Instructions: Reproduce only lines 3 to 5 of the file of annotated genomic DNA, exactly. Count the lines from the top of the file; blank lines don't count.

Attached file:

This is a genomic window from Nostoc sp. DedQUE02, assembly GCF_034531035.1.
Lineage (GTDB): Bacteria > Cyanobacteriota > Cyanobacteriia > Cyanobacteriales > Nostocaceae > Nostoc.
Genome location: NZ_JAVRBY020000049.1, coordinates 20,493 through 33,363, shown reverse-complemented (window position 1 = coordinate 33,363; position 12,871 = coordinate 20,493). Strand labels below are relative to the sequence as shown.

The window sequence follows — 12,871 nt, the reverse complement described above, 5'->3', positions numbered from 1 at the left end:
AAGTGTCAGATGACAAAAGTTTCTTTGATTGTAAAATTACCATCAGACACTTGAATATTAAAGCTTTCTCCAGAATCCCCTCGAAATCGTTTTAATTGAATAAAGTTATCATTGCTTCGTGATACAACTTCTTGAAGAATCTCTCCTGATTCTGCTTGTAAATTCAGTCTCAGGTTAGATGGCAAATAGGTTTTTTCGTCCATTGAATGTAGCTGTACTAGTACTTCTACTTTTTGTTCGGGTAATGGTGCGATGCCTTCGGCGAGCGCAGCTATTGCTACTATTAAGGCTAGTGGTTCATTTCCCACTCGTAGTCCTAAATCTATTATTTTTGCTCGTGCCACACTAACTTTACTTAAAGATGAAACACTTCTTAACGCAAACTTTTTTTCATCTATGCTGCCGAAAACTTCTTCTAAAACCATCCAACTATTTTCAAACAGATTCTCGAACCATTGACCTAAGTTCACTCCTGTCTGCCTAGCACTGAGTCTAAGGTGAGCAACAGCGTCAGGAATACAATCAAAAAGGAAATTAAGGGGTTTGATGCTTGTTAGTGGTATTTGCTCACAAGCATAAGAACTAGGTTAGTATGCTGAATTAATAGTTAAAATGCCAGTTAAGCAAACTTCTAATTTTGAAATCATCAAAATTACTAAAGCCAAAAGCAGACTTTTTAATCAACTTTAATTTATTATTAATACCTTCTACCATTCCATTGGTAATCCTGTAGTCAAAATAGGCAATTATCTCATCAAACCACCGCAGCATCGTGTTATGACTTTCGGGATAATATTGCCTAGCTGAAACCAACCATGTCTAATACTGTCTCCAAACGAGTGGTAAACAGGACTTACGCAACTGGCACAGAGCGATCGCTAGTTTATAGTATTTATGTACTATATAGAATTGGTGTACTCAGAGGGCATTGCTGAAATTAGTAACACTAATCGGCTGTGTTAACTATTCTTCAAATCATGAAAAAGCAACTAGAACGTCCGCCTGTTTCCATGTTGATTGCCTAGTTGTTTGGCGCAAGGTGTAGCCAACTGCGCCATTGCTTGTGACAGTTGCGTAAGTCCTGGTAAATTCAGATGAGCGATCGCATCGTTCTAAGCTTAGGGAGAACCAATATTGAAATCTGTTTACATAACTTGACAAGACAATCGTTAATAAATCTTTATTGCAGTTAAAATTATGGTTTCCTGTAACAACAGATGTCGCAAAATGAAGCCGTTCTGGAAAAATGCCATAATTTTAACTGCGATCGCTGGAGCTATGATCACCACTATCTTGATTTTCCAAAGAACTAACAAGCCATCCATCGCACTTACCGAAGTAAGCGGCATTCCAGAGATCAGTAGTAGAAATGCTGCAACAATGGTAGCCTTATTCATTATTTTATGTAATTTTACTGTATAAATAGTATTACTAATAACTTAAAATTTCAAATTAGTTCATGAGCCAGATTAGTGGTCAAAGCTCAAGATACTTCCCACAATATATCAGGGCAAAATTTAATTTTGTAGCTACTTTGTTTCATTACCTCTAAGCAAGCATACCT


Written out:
Genome location: NZ_JAVRBY020000049.1, coordinates 20,493 through 33,363, shown reverse-complemented (window position 1 = coordinate 33,363; position 12,871 = coordinate 20,493). Strand labels below are relative to the sequence as shown.

The window sequence follows — 12,871 nt, the reverse complement described above, 5'->3', positions numbered from 1 at the left end:
AAGTGTCAGATGACAAAAGTTTCTTTGATTGTAAAATTACCATCAGACACTTGAATATTAAAGCTTTCTCCAGAATCCCCTCGAAATCGTTTTAATTGAATAAAGTTATCATTGCTTCGTGATACAACTTCTTGAAGAATCTCTCCTGATTCTGCTTGTAAATTCAGTCTCAGGTTAGATGGCAAATAGGTTTTTTCGTCCATTGAATGTAGCTGTACTAGTACTTCTACTTTTTGTTCGGGTAATGGTGCGATGCCTTCGGCGAGCGCAGCTATTGCTACTATTAAGGCTAGTGGTTCATTTCCCACTCGTAGTCCTAAATCTATTATTTTTGCTCGTGCCACACTAACTTTACTTAAAGATGAAACACTTCTTAACGCAAACTTTTTTTCATCTATGCTGCCGAAAACTTCTTCTAAAACCATCCAACTATTTTCAAACAGATTCTCGAACCATTGACCTAAGTTCACTCCTGTCTGCCTAGCACTGAGTCTAAGGTGAGCAACAGCGTCAGGAATACAATCAAAAAGGAAATTAAGGGGTTTGATGCTTGTTAGTGGTATTTGCTCACAAGCATAAGAACTAGGTTAGTATGCTGAATTAATAGTTAAAATGCCAGTTAAGCAAACTTCTAATTTTGAAATCATCAAAATTACTAAAGCCAAAAGCAGACTTTTTAATCAACTTTAATTTATTATTAATACCTTCTACCATTCCATTGGTAATCCTGTAGTCAAAATAGGCAATTATCTCATCAAACCACCGCAGCATCGTGTTATGACTTTCGGGATAATATTGCCTAGCTGAAACCAACCATGTCTAATACTGTCTCCAAACGAGTGGTAAACAGGACTTACGCAACTGGCACAGAGCGATCGCTAGTTTATAGTATTTATGTACTATATAGAATTGGTGTACTCAGAGGGCATTGCTGAAATTAGTAACACTAATCGGCTGTGTTAACTATTCTTCAAATCATGAAAAAGCAACTAGAACGTCCGCCTGTTTCCATGTTGATTGCCTAGTTGTTTGGCGCAAGGTGTAGCCAACTGCGCCATTGCTTGTGACAGTTGCGTAAGTCCTGGTAAATTCAGATGAGCGATCGCATCGTTCTAAGCTTAGGGAGAACCAATATTGAAATCTGTTTACATAACTTGACAAGACAATCGTTAATAAATCTTTATTGCAGTTAAAATTATGGTTTCCTGTAACAACAGATGTCGCAAAATGAAGCCGTTCTGGAAAAATGCCATAATTTTAACTGCGATCGCTGGAGCTATGATCACCACTATCTTGATTTTCCAAAGAACTAACAAGCCATCCATCGCACTTACCGAAGTAAGCGGCATTCCAGAGATCAGTAGTAGAAATGCTGCAACAATGGTAGCCTTATTCATTATTTTATGTAATTTTACTGTATAAATAGTATTACTAATAACTTAAAATTTCAAATTAGTTCATGAGCCAGATTAGTGGTCAAAGCTCAAGATACTTCCCACAATATATCAGGGCAAAATTTAATTTTGTAGCTACTTTGTTTCATTACCTCTAAGCAAGCATACCT